Friday, 30 November 2012 15:57

African Lions Roam Closer to Protection Featured

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U.S. Fish and Wildlife Service Issues Positive Finding on

Groups’ Petition to List Lions as Endangered

WASHINGTON D.C. – The U.S. Fish and Wildlife Service announced today that the African lion may warrant protection under the Endangered Species Act (ESA), following an initial review of a petition seeking to protect the species which was filed by the International Fund for Animal Welfare (IFAW), The Humane Society of the United States (HSUS), Humane Society International (HSI), Born Free USA, Born Free Foundation, Defenders of Wildlife and the Fund for Animals. The groups thanked the federal agency for its preliminary positive 90-day finding on the petition to protect lions.

“Today’s decision is an important first step as we work to protect the African lion—a species confronted with mounting threats and a steep population decline,” said Jeff Flocken, DC Office Director, IFAW. “The ESA is the most powerful law we have to safeguard the African lion against the unnecessary threat of U.S. trophy hunters.”

The number of African lions has declined by more than 50 percent in the past three decades, with fewer than 35,000 believed remaining today. Despite the significant and continued declines in population and range, the number of lion trophies imported to the United States is increasing. Listing the African lion as Endangered would generally prohibit the import of lion trophies into the United States, an essential step to reversing the current decline of the population.

“African lions are in danger of losing the land they require in order to thrive, are exposed to a variety of deadly diseases, are slaughtered for their meat and organs or in retaliatory killings – including by gruesome poisoning – as a result of livestock predation, and are killed for trophies and commercial sale of their parts,” noted Adam Roberts, Executive Vice President of Born Free USA. “The US government deserves high praise for taking the necessary first step toward ensuring a chance at survival for this beleaguered species.”

“The African lion has been pushed to the brink of extinction in part by irresponsible American trophy hunters,” said Teresa Telecky, Director, Wildlife Department, Humane Society International. “It’s time for the U.S. government to recognize the perilous state of this species and put the brakes on killing rare animals to get one’s name in a trophy book.”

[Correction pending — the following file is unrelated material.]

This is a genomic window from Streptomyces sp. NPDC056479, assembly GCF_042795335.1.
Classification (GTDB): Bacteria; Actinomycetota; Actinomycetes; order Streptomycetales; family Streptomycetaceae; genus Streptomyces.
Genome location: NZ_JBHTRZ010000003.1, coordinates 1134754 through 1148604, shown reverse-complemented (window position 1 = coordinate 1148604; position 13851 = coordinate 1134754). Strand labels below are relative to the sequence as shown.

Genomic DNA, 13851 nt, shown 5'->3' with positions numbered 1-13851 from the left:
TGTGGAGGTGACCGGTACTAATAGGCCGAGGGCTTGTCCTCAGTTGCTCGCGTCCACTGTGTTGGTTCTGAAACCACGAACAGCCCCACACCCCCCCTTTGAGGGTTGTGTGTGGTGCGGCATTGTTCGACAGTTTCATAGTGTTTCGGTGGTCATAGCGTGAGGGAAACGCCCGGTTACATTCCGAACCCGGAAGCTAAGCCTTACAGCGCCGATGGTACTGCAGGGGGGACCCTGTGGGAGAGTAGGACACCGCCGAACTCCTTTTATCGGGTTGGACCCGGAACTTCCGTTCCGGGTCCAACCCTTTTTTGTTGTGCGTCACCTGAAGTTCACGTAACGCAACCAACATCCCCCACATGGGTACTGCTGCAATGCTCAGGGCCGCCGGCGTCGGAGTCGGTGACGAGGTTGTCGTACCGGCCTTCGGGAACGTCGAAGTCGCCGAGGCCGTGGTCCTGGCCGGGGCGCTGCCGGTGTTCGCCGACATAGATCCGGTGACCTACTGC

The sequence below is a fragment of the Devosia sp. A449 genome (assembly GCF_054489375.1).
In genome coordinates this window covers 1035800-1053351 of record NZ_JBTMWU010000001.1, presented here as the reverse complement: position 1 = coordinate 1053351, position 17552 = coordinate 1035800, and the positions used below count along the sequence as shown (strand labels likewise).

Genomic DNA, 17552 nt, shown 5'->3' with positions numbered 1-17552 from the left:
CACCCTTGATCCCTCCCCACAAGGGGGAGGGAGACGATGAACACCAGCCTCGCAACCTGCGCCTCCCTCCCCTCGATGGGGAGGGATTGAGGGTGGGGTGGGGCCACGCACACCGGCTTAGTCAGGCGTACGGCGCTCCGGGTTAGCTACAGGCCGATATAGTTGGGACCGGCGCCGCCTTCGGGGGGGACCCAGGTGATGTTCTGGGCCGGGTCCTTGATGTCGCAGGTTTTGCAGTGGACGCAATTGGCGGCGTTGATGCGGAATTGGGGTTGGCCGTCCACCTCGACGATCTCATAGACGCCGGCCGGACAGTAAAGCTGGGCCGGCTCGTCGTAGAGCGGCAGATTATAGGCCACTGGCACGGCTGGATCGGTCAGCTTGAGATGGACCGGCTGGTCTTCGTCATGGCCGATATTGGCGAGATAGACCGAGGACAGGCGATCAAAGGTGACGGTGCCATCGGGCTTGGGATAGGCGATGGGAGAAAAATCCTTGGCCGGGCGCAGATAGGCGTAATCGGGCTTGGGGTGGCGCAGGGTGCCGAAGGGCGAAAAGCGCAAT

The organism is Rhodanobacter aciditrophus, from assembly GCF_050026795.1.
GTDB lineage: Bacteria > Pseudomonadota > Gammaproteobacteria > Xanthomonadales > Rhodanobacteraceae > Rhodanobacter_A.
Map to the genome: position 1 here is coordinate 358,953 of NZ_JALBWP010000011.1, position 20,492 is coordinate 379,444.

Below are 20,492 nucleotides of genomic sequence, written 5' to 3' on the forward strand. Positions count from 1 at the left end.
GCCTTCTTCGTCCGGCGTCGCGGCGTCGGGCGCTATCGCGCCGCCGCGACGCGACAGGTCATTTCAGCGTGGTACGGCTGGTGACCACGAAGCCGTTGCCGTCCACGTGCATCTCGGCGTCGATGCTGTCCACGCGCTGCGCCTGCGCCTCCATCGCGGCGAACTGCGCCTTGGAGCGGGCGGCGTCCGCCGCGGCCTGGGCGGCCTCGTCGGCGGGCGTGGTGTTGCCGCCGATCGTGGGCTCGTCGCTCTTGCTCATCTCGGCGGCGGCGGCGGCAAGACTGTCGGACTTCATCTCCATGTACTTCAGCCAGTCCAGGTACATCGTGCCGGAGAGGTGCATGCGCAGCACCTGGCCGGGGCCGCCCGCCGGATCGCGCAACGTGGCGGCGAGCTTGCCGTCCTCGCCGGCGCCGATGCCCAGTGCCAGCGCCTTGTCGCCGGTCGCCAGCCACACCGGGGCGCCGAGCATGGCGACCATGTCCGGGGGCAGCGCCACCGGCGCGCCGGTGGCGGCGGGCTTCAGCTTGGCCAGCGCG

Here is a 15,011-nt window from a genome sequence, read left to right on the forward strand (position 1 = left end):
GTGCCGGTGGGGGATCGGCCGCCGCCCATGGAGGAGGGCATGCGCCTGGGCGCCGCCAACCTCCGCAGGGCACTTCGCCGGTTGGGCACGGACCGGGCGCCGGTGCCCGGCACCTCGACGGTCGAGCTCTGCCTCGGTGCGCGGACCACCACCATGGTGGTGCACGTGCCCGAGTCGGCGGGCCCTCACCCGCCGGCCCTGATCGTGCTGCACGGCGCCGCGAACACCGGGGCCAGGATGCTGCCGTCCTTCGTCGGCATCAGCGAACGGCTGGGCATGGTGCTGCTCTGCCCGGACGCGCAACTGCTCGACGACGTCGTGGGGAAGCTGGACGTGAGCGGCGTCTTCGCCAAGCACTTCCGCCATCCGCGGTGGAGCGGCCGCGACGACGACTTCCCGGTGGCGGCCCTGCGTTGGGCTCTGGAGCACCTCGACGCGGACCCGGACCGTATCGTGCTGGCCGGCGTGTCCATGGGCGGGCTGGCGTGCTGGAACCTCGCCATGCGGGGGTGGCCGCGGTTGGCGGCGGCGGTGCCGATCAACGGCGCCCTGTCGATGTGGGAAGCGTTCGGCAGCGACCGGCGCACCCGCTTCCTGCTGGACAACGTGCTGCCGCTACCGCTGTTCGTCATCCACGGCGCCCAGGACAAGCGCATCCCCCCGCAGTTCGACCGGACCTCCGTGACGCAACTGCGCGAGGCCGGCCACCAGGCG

Now that the U.S. Fish and Wildlife Service has issued its positive preliminary 90-day finding on the petition, the agency will next receive information from scientists and the public about the status of the African lion to determine whether an endangered listing would be appropriate.

For more information visit www.helpafricanlions.org.

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Jon Patch

Graduated from Penn State University in 1983 and landed my first broadcasting job at the flagship station to SUN Radio Network in St. Petersburg, FL as a producer of talk radio. In 3 months advanced to a network producer, then on air as a national eventually local weather reporter for the Tampa Bay area. Held a position in management as a trainer to new hosts and producers and later Affiliate Relations Manager, eventually in 1990 started hosting, Talkin' Pets. Left SUN radio several years later and worked with USA Radio Networks for 1 year. I worked with Business TalkRadio & Lifestyle TalkRadio Networks for19 years under the title of V.P. Affiliate Relations and Programming, later worked with Genesis Communications until starting a new network ATRN.  Currently working with GAB Radio Network and with Josh Leng at Talk Media Network.  I am still hosting the largest and longest running pet radio and internet show in the country, Talkin' Pets, for the past 29 years... My one true passion in life is to help to educate the world through interviews with celebrities like Betty White, Tippi Hedren, Bob Barker, Linda Blair and others, authors, foundations and organizations like the ASPCA, LCA, HSUS, AHA, WSPA on the ways to make this world a better place for all animals and mankind whom all share this very fragile and mysterious planet called earth. This is the only home we have so we all need to learn how to share and maintain it so that life for us all continues and evolves forever...

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